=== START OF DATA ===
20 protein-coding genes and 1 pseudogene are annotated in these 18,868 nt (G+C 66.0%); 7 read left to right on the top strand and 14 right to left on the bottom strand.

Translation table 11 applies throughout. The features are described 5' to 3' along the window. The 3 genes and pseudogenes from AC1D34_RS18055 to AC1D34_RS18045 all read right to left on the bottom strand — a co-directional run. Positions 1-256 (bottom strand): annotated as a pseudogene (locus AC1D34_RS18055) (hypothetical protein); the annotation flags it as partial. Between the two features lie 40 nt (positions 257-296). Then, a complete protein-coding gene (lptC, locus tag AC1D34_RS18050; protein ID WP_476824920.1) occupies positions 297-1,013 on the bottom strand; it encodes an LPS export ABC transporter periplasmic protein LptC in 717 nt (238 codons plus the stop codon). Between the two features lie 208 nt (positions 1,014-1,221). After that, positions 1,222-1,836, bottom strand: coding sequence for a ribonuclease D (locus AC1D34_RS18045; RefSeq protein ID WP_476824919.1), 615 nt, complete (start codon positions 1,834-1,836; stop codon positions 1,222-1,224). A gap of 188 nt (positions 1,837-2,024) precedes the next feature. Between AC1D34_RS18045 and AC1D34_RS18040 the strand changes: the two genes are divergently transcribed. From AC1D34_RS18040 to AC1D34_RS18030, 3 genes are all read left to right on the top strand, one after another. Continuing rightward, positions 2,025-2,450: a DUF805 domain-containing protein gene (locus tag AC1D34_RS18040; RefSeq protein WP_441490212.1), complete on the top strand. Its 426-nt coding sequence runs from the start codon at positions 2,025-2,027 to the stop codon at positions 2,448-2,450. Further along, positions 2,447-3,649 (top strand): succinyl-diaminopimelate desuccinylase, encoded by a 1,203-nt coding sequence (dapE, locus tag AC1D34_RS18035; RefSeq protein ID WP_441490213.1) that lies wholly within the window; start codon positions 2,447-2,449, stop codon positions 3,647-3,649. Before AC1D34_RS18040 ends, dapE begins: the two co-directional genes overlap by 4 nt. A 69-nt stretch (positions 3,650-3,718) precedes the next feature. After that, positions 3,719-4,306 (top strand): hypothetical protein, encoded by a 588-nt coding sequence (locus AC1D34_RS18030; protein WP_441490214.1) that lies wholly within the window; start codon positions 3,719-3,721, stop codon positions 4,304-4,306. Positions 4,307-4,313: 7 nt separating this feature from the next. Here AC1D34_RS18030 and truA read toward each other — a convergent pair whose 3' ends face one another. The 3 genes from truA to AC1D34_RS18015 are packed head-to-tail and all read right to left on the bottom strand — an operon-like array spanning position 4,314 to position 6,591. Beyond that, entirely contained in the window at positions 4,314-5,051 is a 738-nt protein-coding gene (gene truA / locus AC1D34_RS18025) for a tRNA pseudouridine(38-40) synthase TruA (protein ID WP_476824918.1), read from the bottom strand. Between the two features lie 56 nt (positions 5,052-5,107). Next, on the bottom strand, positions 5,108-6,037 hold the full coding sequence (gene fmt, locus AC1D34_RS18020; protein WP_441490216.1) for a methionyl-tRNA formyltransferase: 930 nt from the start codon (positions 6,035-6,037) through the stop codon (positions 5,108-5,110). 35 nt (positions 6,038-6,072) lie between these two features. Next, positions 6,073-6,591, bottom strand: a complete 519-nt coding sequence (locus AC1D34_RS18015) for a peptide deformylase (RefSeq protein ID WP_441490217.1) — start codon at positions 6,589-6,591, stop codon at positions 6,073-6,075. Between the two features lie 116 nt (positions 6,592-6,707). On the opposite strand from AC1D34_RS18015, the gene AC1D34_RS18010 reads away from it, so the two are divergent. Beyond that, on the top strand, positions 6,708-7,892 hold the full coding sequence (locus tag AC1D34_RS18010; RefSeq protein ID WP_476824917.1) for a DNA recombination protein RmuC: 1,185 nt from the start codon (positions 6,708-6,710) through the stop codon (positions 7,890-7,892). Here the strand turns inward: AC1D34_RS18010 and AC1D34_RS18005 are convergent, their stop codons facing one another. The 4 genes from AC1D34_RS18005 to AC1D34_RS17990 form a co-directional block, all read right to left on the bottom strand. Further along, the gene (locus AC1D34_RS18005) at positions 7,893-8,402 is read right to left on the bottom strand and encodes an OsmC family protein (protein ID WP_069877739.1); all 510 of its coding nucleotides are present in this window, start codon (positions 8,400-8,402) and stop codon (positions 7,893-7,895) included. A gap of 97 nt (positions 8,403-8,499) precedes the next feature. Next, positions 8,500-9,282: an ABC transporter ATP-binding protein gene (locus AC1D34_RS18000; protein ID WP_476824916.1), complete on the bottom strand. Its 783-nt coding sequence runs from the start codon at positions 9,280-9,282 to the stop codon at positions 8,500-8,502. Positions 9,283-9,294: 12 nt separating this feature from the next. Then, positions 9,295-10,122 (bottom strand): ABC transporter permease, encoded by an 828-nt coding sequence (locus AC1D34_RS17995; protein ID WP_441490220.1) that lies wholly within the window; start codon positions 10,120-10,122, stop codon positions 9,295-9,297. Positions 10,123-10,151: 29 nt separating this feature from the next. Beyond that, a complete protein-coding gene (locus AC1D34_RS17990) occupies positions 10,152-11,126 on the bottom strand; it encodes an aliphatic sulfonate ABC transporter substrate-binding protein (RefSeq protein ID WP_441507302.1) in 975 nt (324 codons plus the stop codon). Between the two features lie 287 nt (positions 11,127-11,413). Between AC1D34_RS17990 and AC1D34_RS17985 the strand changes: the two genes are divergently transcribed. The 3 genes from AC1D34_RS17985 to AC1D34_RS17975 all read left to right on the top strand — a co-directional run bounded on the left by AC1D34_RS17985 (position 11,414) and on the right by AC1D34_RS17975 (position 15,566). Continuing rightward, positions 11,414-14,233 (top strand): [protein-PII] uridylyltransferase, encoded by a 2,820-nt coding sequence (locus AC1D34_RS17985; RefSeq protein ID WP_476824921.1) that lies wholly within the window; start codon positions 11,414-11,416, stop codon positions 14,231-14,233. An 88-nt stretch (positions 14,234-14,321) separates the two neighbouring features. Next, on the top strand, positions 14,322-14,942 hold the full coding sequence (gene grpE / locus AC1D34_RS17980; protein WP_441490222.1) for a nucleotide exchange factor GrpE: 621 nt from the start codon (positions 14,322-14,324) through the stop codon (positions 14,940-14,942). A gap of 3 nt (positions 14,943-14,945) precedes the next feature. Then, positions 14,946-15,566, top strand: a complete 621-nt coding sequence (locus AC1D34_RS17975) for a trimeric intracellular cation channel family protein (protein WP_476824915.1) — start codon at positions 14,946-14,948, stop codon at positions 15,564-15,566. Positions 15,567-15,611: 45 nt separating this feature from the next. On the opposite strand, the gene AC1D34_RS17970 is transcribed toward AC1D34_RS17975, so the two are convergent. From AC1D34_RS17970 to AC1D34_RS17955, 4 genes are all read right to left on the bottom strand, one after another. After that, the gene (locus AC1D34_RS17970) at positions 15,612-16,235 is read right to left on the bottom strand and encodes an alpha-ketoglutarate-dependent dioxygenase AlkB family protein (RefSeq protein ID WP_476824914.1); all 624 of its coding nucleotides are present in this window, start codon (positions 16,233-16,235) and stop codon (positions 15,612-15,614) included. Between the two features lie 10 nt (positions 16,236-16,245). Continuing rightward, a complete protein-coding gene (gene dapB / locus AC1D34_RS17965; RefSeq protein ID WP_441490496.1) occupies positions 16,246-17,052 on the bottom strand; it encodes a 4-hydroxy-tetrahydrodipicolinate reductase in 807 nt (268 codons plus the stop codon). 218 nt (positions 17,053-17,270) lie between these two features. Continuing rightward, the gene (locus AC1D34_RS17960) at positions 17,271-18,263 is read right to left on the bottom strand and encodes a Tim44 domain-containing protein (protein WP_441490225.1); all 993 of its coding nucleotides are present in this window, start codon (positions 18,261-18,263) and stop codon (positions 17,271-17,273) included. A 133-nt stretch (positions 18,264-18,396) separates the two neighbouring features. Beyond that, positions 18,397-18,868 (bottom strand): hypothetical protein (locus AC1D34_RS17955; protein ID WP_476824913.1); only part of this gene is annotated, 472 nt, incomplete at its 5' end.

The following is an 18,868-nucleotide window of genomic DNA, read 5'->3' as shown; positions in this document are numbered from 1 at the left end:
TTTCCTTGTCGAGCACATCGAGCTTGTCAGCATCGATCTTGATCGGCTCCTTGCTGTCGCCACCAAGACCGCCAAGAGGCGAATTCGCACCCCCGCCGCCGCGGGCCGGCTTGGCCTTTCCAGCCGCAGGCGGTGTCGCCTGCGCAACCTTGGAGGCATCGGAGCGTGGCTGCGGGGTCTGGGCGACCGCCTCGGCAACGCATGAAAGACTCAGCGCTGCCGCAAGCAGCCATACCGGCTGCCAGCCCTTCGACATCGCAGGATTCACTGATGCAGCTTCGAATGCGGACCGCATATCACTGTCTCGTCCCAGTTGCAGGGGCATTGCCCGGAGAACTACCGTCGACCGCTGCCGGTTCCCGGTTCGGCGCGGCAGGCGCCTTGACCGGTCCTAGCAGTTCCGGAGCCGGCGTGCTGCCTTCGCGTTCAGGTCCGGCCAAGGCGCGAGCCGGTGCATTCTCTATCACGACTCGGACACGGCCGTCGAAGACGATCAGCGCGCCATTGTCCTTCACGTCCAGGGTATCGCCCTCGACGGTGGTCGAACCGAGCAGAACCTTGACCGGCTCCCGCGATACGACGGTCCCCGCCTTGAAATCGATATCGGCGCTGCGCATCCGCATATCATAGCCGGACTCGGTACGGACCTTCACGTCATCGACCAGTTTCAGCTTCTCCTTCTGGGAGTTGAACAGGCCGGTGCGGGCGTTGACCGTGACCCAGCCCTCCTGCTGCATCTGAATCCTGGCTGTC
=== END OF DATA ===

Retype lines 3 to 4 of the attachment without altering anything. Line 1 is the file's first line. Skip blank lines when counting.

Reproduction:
The following is an 18,868-nucleotide window of genomic DNA, read 5'->3' as shown; positions in this document are numbered from 1 at the left end:
TTTCCTTGTCGAGCACATCGAGCTTGTCAGCATCGATCTTGATCGGCTCCTTGCTGTCGCCACCAAGACCGCCAAGAGGCGAATTCGCACCCCCGCCGCCGCGGGCCGGCTTGGCCTTTCCAGCCGCAGGCGGTGTCGCCTGCGCAACCTTGGAGGCATCGGAGCGTGGCTGCGGGGTCTGGGCGACCGCCTCGGCAACGCATGAAAGACTCAGCGCTGCCGCAAGCAGCCATACCGGCTGCCAGCCCTTCGACATCGCAGGATTCACTGATGCAGCTTCGAATGCGGACCGCATATCACTGTCTCGTCCCAGTTGCAGGGGCATTGCCCGGAGAACTACCGTCGACCGCTGCCGGTTCCCGGTTCGGCGCGGCAGGCGCCTTGACCGGTCCTAGCAGTTCCGGAGCCGGCGTGCTGCCTTCGCGTTCAGGTCCGGCCAAGGCGCGAGCCGGTGCATTCTCTATCACGACTCGGACACGGCCGTCGAAGACGATCAGCGCGCCATTGTCCTTCACGTCCAGGGTATCGCCCTCGACGGTGGTCGAACCGAGCAGAACCTTGACCGGCTCCCGCGATACGACGGTCCCCGCCTTGAAATCGATATCGGCGCTGCGCATCCGCATATCATAGCCGGACTCGGTACGGACCTTCACGTCATCGACCAGTTTCAGCTTCTCCTTCTGGGAGTTGAACAGGCCGGTGCGGGCGTTGACCGTGACCCAGCCCTCCTGCTGCATCTGAATCCTGGCTGTC